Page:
Is encounter and spontaneity something that requires training?

The American President – (Movie)

The Hero’s Journey Podcast‘s next effort will be The American President. I’ll watch it and make notes here, hopefully *before* they do the podcast. Watch this space.

This is the guide I use while watching:

Wednesday, 28 February, 2018

I’ve seen the movie and I’ve made some notes. I’m a bit sloppy as I did not like the movie that much.

Ordinary World

Day to day in th Presidents world – his life. His colleagues. The lobbyists. His daughter, dutiful dad.

Then there is a bit of a build up to election stuff – but that is ordiary for the President.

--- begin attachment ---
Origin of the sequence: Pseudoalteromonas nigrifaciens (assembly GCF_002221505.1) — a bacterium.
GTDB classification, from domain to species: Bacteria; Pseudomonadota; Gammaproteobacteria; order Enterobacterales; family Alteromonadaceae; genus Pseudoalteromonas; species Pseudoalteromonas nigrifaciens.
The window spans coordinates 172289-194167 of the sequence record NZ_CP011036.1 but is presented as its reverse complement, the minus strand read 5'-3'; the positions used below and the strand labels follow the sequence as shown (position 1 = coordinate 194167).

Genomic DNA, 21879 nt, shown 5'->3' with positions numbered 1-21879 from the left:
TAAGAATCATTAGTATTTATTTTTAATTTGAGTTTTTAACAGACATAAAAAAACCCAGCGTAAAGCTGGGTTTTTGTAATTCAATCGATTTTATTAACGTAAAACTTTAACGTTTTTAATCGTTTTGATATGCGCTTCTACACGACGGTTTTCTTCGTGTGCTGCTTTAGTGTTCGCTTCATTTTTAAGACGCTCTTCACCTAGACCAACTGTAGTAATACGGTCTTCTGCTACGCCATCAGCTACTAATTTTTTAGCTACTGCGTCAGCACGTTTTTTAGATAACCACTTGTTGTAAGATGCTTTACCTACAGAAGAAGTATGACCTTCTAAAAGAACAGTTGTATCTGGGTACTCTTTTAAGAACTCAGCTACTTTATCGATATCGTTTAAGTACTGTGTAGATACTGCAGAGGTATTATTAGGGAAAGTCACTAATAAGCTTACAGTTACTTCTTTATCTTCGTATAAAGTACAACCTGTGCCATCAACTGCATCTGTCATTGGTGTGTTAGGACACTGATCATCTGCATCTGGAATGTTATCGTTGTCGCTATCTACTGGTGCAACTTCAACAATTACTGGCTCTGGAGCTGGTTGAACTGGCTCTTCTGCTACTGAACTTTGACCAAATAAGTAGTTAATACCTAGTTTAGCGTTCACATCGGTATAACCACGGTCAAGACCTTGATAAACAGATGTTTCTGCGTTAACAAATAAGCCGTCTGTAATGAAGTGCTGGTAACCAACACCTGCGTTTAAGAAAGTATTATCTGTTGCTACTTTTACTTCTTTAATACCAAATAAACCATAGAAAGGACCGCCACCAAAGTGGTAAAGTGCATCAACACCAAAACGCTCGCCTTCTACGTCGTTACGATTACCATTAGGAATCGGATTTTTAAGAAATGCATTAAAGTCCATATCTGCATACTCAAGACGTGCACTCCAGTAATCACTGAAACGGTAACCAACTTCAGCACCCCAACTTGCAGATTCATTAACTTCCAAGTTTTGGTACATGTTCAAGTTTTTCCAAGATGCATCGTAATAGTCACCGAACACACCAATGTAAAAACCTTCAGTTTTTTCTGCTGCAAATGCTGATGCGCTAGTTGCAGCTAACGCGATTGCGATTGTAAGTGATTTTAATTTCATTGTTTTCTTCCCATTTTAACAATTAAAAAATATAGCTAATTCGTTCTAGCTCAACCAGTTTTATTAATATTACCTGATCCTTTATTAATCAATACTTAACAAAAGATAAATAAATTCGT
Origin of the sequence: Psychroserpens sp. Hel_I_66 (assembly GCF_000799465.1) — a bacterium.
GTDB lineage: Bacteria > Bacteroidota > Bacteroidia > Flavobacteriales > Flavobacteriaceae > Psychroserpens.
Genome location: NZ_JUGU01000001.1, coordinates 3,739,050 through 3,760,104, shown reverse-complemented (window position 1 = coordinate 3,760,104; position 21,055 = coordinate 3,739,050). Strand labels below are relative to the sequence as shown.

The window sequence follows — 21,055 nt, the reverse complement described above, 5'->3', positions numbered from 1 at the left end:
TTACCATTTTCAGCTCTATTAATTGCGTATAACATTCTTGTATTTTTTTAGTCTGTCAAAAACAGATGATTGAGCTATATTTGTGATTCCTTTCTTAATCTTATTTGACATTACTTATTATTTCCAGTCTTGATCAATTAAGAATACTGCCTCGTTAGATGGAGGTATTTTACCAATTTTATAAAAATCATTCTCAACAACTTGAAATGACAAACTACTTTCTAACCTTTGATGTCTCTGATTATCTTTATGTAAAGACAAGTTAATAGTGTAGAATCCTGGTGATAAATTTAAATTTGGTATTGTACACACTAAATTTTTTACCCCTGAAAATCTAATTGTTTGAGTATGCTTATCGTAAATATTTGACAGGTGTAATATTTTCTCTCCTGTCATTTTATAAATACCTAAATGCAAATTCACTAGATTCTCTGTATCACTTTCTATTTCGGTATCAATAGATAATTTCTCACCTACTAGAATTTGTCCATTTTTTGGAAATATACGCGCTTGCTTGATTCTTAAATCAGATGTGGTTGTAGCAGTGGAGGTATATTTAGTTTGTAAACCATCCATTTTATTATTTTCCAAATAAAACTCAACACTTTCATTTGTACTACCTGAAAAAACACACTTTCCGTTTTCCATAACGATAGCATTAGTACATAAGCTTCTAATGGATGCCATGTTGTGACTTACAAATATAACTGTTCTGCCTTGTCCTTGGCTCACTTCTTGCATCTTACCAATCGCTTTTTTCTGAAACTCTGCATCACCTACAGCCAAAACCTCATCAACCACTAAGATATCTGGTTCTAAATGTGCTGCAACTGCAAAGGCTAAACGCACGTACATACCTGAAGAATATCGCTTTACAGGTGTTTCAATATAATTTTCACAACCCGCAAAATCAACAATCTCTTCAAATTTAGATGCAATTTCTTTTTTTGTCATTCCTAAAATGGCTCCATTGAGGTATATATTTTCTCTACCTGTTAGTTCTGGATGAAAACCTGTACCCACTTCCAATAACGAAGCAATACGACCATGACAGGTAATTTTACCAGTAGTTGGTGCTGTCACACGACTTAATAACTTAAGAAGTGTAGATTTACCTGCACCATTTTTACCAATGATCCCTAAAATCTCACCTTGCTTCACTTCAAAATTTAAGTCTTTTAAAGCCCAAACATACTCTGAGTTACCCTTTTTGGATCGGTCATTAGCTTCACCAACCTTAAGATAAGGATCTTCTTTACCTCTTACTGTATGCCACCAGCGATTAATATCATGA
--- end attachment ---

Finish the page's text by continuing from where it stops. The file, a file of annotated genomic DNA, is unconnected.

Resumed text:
There is a call for the president to do the right environmental thing… he sort of refuses.

Then the soppsed “pitbull” comes on the scene Sydney Ellen Wade. The is on for an adventure and a fight for the environment.

But these are not the calls.

The call to Adventure

The call is that they fall in love. Well Pres. Shepherd falls in love and there is no refusal in sight… For a while. He pursues with gusto.. And she accepts his calls – litterally and as a hero. Both have ftiends alleies and enamies.

Love is the special world and they fall over the threshhold despite the threshold guardians each have. Is the dancing the moment they are truly in? Or the kiss?. Earlier really as the first whif of romance is in the air. So much for the pitbull.

Refusals